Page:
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European Commission Takes Closer Look at Microsoft-OpenAI Ties

OpenAI, Microsoft

The European Commission is taking a closer look at the ties between Microsoft and OpenAI.

The regulator is sending a follow-up request for information “to understand whether certain exclusivity clauses could have a negative effect on competitors,” European Commission Executive Vice President Margrethe Vestager said Friday (June 28) in a speech at the regulator’s workshop on “Competition in Virtual Worlds and Generative AI.”

The European Commission’s follow-up request comes after it sent formal information requests under its antitrust rules to several Big Tech players involved in artificial intelligence (AI), aiming to review whether practices like tying and bundling by dominant firms were blocking competitors from accessing essential resources and preventing customers from switching, Vestager said.

“We have reviewed the replies, and are now sending a follow-up request for information on the agreement between Microsoft and OpenAI,” Vestager said.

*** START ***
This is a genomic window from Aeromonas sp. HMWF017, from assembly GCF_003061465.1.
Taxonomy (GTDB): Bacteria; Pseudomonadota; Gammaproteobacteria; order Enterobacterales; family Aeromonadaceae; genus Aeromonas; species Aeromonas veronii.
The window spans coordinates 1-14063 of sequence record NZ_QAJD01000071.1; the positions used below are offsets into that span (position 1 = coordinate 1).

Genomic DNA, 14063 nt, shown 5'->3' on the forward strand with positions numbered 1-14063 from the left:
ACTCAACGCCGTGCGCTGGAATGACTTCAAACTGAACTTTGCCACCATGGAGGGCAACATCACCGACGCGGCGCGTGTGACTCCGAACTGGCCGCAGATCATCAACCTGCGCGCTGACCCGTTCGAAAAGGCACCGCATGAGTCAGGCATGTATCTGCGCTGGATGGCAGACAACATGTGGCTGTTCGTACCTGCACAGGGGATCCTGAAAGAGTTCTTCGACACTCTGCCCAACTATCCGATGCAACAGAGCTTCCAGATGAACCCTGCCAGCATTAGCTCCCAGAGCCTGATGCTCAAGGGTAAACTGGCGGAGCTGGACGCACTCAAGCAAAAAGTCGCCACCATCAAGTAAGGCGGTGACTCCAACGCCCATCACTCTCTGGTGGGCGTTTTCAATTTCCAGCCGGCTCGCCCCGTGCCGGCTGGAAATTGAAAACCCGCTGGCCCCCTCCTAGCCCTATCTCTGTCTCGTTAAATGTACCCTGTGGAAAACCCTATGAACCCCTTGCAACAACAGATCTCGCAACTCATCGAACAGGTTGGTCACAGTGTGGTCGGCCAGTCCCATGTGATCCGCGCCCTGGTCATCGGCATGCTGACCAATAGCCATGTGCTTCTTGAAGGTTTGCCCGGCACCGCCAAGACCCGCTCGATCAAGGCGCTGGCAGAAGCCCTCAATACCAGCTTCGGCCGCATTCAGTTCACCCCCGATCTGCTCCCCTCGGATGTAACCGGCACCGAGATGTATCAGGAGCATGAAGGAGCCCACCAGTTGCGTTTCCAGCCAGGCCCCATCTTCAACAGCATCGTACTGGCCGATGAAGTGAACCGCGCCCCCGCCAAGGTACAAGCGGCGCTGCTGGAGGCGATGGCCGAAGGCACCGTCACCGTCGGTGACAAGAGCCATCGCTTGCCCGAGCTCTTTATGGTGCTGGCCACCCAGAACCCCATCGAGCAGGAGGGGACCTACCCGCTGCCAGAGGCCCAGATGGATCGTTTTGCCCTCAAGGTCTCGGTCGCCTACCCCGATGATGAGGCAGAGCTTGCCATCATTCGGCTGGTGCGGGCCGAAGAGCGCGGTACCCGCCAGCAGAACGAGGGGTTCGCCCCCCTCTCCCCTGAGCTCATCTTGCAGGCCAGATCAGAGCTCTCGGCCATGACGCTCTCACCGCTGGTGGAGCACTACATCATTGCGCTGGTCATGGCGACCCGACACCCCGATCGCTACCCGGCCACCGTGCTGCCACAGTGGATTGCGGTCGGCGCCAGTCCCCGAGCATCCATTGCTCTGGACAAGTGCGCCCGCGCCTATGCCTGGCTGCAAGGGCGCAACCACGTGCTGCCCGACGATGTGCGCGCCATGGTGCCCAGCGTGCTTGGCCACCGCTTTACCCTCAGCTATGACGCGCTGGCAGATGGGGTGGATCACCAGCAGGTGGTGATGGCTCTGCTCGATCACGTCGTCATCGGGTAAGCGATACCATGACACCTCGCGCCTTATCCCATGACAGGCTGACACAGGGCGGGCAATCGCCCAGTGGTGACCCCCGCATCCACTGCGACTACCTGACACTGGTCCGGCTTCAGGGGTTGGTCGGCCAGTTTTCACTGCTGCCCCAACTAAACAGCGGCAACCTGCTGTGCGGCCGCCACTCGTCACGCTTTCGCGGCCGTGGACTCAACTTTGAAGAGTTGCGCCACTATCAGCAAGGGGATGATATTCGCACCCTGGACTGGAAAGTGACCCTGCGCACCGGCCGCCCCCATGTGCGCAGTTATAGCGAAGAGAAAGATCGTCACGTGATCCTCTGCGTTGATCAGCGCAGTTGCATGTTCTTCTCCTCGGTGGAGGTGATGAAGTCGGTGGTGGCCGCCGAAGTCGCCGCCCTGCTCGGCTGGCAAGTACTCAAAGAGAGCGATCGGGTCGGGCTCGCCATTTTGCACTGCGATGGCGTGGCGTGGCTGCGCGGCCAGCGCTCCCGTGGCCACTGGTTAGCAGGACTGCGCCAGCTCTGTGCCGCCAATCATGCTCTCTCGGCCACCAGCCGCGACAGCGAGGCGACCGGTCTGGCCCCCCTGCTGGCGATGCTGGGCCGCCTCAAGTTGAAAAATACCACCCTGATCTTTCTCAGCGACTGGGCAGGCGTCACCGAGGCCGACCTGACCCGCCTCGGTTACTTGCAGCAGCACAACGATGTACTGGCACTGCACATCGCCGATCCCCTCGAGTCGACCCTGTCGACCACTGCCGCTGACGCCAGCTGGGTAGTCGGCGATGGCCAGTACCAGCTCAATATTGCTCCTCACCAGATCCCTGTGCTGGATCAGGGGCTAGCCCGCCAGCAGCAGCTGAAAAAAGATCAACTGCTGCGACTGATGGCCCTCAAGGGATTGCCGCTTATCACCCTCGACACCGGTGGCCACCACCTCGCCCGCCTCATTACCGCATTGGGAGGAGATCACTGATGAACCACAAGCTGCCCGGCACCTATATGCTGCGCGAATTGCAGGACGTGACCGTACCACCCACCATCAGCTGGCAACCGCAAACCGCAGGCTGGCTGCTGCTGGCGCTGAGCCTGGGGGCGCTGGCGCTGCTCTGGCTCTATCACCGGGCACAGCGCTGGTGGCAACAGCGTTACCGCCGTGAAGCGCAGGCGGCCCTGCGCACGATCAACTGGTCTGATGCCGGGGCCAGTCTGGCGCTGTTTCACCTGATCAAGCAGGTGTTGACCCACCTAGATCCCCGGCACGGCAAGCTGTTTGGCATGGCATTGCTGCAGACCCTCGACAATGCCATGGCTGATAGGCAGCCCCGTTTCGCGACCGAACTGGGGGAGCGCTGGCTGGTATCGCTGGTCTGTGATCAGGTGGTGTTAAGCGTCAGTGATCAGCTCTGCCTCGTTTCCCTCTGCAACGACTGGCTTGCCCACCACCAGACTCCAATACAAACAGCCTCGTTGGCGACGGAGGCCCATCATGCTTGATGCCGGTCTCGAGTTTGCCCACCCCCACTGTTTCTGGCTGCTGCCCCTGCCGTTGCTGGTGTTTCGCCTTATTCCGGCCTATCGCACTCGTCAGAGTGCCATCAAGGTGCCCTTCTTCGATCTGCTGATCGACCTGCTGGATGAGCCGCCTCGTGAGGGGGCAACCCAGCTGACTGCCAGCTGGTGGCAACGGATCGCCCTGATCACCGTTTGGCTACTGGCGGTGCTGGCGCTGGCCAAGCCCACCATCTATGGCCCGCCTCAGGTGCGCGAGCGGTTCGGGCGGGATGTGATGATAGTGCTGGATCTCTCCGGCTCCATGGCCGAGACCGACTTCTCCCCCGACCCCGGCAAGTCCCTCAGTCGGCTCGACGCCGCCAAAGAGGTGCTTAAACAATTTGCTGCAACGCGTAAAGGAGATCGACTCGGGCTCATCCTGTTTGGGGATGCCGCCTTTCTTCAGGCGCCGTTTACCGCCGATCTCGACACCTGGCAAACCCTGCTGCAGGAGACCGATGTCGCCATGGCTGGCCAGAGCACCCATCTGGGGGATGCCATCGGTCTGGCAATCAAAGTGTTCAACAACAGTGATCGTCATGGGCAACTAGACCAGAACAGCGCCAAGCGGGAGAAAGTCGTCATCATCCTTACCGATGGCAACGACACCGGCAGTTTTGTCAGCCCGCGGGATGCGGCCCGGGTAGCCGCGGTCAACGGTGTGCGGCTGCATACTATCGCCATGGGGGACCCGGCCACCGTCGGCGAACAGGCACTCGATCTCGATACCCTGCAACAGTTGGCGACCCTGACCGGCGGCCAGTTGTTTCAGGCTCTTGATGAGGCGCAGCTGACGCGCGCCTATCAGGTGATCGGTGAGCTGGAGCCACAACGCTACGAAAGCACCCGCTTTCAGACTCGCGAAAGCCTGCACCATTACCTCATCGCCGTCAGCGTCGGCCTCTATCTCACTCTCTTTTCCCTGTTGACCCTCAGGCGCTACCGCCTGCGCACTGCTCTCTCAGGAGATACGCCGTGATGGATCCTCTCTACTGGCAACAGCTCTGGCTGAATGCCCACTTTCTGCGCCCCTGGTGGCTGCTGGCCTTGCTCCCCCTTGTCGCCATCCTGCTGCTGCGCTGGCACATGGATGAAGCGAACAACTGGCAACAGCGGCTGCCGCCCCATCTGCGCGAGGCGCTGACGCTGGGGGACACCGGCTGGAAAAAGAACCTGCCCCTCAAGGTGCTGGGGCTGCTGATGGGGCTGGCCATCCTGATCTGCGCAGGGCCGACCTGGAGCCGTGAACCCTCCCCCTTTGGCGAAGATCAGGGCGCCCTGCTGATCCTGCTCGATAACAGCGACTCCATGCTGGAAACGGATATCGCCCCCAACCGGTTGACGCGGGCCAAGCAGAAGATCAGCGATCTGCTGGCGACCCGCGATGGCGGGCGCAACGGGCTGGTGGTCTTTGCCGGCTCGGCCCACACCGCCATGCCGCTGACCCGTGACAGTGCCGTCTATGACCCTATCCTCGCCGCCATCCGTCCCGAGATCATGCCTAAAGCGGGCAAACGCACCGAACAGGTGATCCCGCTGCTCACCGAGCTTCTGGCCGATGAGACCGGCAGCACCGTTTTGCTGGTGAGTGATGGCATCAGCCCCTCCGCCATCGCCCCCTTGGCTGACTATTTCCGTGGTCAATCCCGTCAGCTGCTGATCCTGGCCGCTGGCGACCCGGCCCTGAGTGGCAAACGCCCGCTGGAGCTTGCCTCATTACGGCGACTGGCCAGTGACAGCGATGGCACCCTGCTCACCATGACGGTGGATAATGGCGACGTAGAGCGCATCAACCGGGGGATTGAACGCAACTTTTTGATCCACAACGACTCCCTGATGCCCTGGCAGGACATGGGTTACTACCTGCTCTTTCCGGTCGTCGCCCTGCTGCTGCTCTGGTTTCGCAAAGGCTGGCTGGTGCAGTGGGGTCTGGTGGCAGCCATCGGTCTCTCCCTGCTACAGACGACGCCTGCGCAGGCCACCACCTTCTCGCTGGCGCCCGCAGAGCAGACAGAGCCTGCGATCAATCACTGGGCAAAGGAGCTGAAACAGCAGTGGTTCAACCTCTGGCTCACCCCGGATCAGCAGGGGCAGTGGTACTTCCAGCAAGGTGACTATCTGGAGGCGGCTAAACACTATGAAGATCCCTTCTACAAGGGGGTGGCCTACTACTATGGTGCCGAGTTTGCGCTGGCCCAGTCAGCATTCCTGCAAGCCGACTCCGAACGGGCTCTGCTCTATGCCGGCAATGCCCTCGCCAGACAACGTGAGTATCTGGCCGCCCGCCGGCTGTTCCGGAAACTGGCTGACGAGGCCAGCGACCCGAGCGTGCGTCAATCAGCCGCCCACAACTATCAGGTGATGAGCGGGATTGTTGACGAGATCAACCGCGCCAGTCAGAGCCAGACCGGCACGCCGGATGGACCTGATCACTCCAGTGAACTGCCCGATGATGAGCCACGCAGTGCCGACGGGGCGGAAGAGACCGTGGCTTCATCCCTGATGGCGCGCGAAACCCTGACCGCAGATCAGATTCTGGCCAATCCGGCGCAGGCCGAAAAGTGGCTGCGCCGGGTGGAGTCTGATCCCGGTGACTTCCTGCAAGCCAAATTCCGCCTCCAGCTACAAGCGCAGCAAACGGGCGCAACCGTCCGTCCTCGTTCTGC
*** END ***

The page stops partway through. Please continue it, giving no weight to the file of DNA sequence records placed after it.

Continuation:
Vestager also said in the speech that the European Commission has closed another potential investigation — this one centered on the regulator’s merger rules — into the partnership of the two companies, concluding that Microsoft has not acquired control on a lasting basis over OpenAI.

“So we are closing this chapter, but the story is not over,” Vestager said. “We will keep monitoring the relationships between all the key players in this fast-moving sector, including Microsoft and OpenAI.”

The European Commission’s information requests under its antitrust rules focus on Microsoft’s $13 billion investment in OpenAI, and OpenAI’s exclusive use of Microsoft’s cloud technology, Bloomberg reported Friday.

These preliminary questions could lead to formal investigations, which in turn could lead to orders and fines if the European Commission finds antitrust violations, according to the report.

The European Commission said in January that it was reviewing whether Microsoft’s involvement with OpenAI warranted further investigation.

At that time, the regulator invited businesses and experts to share competition issues that they had seen in the virtual world and AI sectors.

Vestager said at the time in a press release: “Virtual worlds and generative AI are rapidly developing. It is fundamental that these new markets stay competitive, and that nothing stands in the way of businesses growing and providing the best and most innovative products to consumers.